The Smithsonian Experience: PART ONE

Last month I had the privilege of visiting the African American History Museum in Washington D.C. with my family. I had been wanting to go for a while now so when the opportunity presented itself we hatted up and rolled out to DC. To say the museum was overwhelming is a gross understatement: the sheer amount of history they managed to organize into one building is INCREDIBLE. I was really impressed. 

When we came into the museum we were instructed to start at the lowest level and work our way up. We took an elevator ride that was as eerie as it was anxiety-inducing; the doors opened up and you instantly felt like you were in the bowels of a slave ship. 

I had already finished Zora Neale Hurston's Barracoon by the time we made the trip to the museum. I made it my business to finish the book and I'm glad I did. Nothing that I saw on the lowest level surprised me. I was glad to see that the museum didn't mince words about the origins of the TransAtlantic Slave trade and all of the factors that played a role in how we got to The Americas. From Juan Garrido, Ayuba Suleiman Diallo and the king of Dahomey, Ahosu Ghezo - the museum did not sugarcoat a gotdamned thang! Click the links to read up on these people and connect the dots. It was more a way more complex story than what we have been inclined to believe. 

Kongo/Spanish Conquistador, Juan Garrido


The next thing that I marveled at was the sheer number of Africans that were sold and transported into the Americas. We already know that Black folks are universal but to see it laid out so plainly truly put a lot of things in perspective. When you think about how this forced Exodus effects Black people, no matter where we are, and how this traumatic event is now embedded into our DNA; when someone tries to tell you that slavery was a long time ago and it has no bearing on our lives today please feel free to kick them in their good knee. Nobody has time for Holocaust Denial. This shit was traumatic AF.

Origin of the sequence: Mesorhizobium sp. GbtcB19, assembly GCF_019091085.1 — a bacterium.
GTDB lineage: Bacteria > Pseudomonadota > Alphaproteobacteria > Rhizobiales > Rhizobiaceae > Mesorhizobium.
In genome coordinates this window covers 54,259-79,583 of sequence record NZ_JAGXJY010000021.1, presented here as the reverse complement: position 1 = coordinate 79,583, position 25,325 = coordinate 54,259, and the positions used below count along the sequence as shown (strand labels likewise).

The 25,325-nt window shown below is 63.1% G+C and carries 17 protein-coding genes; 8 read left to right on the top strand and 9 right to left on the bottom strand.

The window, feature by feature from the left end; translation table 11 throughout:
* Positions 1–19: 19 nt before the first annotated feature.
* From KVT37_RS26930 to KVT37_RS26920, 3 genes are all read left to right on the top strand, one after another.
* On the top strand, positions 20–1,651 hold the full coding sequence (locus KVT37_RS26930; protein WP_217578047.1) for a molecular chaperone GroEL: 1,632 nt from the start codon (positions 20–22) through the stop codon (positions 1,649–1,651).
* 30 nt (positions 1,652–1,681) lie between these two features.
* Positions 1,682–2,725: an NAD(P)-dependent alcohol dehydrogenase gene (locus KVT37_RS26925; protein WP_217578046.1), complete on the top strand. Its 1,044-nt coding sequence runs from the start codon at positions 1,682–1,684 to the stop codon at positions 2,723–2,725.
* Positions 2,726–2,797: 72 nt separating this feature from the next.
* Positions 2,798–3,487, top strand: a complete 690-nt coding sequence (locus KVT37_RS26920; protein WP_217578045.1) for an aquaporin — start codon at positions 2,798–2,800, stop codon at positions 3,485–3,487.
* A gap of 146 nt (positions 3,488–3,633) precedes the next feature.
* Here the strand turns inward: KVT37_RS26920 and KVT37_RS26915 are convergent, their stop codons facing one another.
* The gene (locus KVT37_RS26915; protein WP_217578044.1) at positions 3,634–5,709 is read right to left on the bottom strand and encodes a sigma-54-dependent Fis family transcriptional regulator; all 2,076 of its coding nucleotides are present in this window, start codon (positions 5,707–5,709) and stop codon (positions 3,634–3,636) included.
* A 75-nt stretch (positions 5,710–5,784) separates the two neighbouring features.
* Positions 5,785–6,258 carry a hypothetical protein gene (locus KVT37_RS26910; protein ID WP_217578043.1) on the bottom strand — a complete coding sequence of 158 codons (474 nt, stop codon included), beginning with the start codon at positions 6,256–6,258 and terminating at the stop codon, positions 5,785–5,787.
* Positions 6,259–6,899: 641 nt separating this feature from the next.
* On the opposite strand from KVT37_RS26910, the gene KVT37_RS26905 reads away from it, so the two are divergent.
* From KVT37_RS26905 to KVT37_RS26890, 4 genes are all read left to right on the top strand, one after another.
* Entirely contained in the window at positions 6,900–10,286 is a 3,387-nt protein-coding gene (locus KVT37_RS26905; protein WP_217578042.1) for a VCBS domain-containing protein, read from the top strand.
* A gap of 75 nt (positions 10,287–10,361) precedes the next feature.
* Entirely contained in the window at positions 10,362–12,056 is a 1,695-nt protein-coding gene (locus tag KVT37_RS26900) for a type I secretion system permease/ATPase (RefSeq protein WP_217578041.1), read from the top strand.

All of this was in the first hour of our visit and I can't lie: as long as I've studied and educated myself on the ills of slavery it still made me cry. Being there with my family and being surrounded by hundreds of other black families was very emotional. We all had to take a moment every now and then to comport ourselves. What you study and read or even see re-enacted on screen doesn't hit you the same way as seeing actual numbers. Millions of black bodies uprooted and transported like cattle. When you think about these present day countries and their sustained wealth; how can you not be angry? How can you not feel cheated? It's crazy to me how Colin Kaepernick can catch so much heat for taking a knee when we have undeniable proof, timelines, and receipts to back up the fact that The Americas do not and have never respected black bodies. The cognitive dissonance is astounding!
Seeing all of the ways we resisted these atrocities was empowering and heartbreaking. We fought so hard to preserve something, anything, during times when not only was our humanity stripped from us but our native tongues, family structures, cultures, and spiritual practices. To see Black people in the Americas is to be reminded of the enslaved who refused to die without dignity, ancestors who risked life and limb to cobble together dialects, religious systems in a strange new world and who DARED to persevere and fight back. I'm getting emotional just thinking about it. 
I'll be back with a few more parts. I've barely scratched the surface of my experience but if you haven't been to the museum please try and check it out. They offer timed tickets a few months in advance but for the month of September you don't need a ticket during the week: just come through with your family on a weekday and see it for yourself. Click here for more info. 

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